Ocean Heat Dome Steams Coastal China: Shanghai to Near Very Dangerous 35 Degree Celsius Wet Bulb Temperatures This Week

Shanghai Under Ocean Heat Dome

Shanghai, southeast China swelter under Ocean Heat Dome.

(Image source: NASA/Lance-Modis)

An ocean heat dome that formed over a broad area of the Pacific Ocean, the South and East China seas, and a large stretch of coastal China during late July continues to create a dangerous combination of record hot temperatures and high humidity.

According to reports from AccuWeather, the sweltering coastal China town of Shanghai hit a new all-time record high temperature of 105.8 degrees Fahrenheit (41 degrees C) on Tuesday. But this marker may just be a milepost to what is predicted to be a 107-108 degree scorcher on Wednesday and Friday. With humidity predicted to be around 50% and barometric pressure readings expected to hit 1005 millibars, these represent extraordinarily dangerous conditions.

The human wet bulb limit: 35 C

Recent climate papers by former NASA scientist James Hansen have issued warnings of the potential for wet bulb temperatures on the surface of the Earth to start to exceed levels that are lethal for humans at 35 degrees C  for longer and longer periods as humans continue to warm the atmosphere. Hansen notes:

One implication is that if we should “succeed” in digging up and burning all fossil fuels, some parts of the planet would become literally uninhabitable, with some time in the year having wet bulb temperature exceeding 35°C. At such temperatures, for reasons of physiology and physics, humans cannot survive, because even under ideal conditions of rest and ventilation, it is physically impossible for the environment to carry away the 100 W of metabolic heat that a human body gene rates when it is at rest.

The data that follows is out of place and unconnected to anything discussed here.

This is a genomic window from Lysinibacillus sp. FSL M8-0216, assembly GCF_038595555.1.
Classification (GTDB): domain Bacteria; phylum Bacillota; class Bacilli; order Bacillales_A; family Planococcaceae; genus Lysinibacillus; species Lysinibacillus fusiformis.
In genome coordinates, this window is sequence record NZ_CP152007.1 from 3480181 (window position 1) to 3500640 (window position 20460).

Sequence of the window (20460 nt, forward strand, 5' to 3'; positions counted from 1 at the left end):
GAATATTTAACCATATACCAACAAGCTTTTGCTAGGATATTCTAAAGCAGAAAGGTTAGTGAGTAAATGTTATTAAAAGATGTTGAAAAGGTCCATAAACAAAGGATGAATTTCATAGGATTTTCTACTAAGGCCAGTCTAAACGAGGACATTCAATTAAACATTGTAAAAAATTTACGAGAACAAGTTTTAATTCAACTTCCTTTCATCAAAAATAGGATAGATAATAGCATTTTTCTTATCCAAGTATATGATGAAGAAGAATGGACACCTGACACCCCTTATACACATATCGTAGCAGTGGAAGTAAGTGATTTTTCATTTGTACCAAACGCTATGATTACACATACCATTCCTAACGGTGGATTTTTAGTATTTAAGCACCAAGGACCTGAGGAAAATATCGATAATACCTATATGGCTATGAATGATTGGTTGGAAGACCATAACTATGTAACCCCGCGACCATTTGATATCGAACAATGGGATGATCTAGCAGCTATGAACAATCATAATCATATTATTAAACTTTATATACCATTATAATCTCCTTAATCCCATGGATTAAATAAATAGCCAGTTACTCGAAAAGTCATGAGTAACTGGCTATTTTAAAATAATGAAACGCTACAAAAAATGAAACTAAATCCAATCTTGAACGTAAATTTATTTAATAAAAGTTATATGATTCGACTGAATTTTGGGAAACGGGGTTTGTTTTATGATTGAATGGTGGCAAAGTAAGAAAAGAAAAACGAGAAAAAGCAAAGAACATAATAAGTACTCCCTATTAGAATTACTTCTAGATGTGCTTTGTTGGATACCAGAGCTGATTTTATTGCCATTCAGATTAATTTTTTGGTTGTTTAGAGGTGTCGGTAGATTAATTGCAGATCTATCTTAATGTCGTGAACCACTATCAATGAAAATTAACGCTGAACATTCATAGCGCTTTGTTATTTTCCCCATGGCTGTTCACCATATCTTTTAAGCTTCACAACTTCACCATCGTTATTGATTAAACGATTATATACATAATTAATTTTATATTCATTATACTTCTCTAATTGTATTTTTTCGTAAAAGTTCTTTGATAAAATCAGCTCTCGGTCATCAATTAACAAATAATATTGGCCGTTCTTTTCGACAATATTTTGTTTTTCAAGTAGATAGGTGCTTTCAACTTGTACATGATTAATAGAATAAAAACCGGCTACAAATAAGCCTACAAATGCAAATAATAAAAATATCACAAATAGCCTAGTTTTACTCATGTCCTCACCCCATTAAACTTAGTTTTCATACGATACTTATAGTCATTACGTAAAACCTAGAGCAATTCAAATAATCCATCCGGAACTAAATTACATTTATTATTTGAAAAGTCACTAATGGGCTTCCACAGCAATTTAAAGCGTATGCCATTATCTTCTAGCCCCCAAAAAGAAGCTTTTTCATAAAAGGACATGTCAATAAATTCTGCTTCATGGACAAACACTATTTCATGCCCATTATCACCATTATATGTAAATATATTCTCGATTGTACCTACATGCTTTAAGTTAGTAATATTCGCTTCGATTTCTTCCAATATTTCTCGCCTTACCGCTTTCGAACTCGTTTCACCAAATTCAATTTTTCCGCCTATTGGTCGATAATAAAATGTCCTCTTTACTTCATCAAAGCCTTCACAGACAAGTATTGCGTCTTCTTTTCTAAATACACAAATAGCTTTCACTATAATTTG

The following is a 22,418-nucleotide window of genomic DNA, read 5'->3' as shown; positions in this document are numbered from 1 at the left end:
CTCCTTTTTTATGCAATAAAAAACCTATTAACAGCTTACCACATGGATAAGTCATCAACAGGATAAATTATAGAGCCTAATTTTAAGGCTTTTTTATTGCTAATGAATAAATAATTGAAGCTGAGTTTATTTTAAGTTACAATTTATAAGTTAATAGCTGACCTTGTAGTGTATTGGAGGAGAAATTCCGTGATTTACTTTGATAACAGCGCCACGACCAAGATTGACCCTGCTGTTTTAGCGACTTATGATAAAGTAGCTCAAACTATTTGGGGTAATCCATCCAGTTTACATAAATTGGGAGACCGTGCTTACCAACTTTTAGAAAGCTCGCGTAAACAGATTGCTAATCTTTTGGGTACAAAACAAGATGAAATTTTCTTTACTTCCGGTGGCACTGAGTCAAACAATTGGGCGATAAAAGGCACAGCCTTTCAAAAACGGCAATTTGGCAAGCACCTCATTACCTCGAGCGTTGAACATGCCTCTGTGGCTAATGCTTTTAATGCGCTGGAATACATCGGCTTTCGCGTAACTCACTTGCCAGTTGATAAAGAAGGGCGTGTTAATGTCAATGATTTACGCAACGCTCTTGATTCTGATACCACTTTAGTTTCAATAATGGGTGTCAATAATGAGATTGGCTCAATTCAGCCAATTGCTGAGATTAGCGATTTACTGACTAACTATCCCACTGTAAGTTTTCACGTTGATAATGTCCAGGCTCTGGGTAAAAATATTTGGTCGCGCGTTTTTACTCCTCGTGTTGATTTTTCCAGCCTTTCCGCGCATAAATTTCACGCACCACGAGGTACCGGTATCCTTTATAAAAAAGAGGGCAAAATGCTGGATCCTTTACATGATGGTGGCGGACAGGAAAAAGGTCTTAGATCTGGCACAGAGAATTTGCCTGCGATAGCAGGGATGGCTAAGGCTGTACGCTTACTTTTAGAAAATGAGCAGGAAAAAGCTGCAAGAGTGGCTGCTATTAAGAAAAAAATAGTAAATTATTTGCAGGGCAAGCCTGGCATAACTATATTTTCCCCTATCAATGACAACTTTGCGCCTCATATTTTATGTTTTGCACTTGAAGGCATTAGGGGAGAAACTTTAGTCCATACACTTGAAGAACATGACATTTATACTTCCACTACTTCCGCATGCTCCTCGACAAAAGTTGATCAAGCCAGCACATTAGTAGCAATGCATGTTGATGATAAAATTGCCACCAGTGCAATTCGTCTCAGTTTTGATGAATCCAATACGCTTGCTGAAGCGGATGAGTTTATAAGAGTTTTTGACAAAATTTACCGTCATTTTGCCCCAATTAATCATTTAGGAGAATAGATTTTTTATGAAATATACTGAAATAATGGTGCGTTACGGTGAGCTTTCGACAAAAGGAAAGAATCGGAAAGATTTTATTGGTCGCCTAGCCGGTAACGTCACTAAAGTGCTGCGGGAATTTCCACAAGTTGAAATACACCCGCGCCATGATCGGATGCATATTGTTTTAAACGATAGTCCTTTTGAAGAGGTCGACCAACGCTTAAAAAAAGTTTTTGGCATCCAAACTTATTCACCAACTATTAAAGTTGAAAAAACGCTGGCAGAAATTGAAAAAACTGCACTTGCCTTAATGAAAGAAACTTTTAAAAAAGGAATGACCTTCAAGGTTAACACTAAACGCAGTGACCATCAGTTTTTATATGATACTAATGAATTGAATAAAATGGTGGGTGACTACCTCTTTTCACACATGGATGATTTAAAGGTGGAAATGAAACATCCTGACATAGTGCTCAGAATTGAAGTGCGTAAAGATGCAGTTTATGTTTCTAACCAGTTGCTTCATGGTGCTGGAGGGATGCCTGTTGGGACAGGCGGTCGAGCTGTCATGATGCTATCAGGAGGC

Different from direct air temperature, wet bulb readings measure what air feels like on the surface of the skin. The measure simulates the cooling effect caused by human sweat evaporating from the skin surface. In very dry, hot conditions, human skin temperature can remain below this lethal level as the rate of evaporation increases due to dryness. Since most of the world’s hottest regions are very dry, humans can withstand air temperatures of 120 degrees (Fahrenheit) and above. Thankfully, it is very rare that extraordinarily hot and humid conditions occur in the same locations. This is generally due to a cooling affect provided by an adjacent ocean mass — as most damp regions are also near or surrounded by cooler ocean air.

The Ocean Heat Dome

Enter the weather conditions forecast for Shanghai tomorrow and Friday…

A massive heat dome high pressure system has settled, not just over land areas of China, but directly over a large region of the Pacific Ocean and adjacent China seas. The result is that sea surface temperatures are now ranging 1-4 degrees Celsius above the already warm 1971-2000 average with a large area showing temperatures above 30 degrees Celsius (86 Fahrenheit). This large region of hot water and corresponding hot ocean air is pumping both heat and humidity into the Shanghai region. Hot ocean air is being pumped over Southeast Asia where it mixes with the already baking land mass air to form a brutal brew of very high heat and high humidity. The clockwise flow of the heat dome then pulls this mixture of record hot and humid air over the highly populated regions of Shanghai.